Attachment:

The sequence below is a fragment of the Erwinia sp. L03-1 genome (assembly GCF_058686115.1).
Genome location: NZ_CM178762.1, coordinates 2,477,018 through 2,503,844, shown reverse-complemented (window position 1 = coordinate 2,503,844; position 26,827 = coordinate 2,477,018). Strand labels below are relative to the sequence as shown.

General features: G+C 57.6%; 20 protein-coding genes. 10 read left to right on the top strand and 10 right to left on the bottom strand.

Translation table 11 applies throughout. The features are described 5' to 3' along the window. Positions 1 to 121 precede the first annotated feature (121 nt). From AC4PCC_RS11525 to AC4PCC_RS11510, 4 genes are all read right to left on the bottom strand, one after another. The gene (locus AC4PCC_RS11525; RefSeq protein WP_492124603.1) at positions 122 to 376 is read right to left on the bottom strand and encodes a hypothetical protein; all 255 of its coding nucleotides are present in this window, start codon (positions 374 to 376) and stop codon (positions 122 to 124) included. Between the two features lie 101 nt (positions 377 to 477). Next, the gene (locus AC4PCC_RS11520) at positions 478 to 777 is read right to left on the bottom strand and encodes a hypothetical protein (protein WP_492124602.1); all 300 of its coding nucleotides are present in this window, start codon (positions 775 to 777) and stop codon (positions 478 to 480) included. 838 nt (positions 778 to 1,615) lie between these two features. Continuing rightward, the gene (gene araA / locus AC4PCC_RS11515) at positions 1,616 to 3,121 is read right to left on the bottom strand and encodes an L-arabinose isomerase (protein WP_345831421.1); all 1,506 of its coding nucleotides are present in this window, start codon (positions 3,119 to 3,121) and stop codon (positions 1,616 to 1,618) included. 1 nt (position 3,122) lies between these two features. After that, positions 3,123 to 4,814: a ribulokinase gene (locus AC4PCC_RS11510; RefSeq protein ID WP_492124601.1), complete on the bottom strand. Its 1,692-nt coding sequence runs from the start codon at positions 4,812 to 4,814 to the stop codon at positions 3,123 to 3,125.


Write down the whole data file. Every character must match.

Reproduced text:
The sequence below is a fragment of the Erwinia sp. L03-1 genome (assembly GCF_058686115.1).
Genome location: NZ_CM178762.1, coordinates 2,477,018 through 2,503,844, shown reverse-complemented (window position 1 = coordinate 2,503,844; position 26,827 = coordinate 2,477,018). Strand labels below are relative to the sequence as shown.

General features: G+C 57.6%; 20 protein-coding genes. 10 read left to right on the top strand and 10 right to left on the bottom strand.

Translation table 11 applies throughout. The features are described 5' to 3' along the window. Positions 1 to 121 precede the first annotated feature (121 nt). From AC4PCC_RS11525 to AC4PCC_RS11510, 4 genes are all read right to left on the bottom strand, one after another. The gene (locus AC4PCC_RS11525; RefSeq protein WP_492124603.1) at positions 122 to 376 is read right to left on the bottom strand and encodes a hypothetical protein; all 255 of its coding nucleotides are present in this window, start codon (positions 374 to 376) and stop codon (positions 122 to 124) included. Between the two features lie 101 nt (positions 377 to 477). Next, the gene (locus AC4PCC_RS11520) at positions 478 to 777 is read right to left on the bottom strand and encodes a hypothetical protein (protein WP_492124602.1); all 300 of its coding nucleotides are present in this window, start codon (positions 775 to 777) and stop codon (positions 478 to 480) included. 838 nt (positions 778 to 1,615) lie between these two features. Continuing rightward, the gene (gene araA / locus AC4PCC_RS11515) at positions 1,616 to 3,121 is read right to left on the bottom strand and encodes an L-arabinose isomerase (protein WP_345831421.1); all 1,506 of its coding nucleotides are present in this window, start codon (positions 3,119 to 3,121) and stop codon (positions 1,616 to 1,618) included. 1 nt (position 3,122) lies between these two features. After that, positions 3,123 to 4,814: a ribulokinase gene (locus AC4PCC_RS11510; RefSeq protein ID WP_492124601.1), complete on the bottom strand. Its 1,692-nt coding sequence runs from the start codon at positions 4,812 to 4,814 to the stop codon at positions 3,123 to 3,125.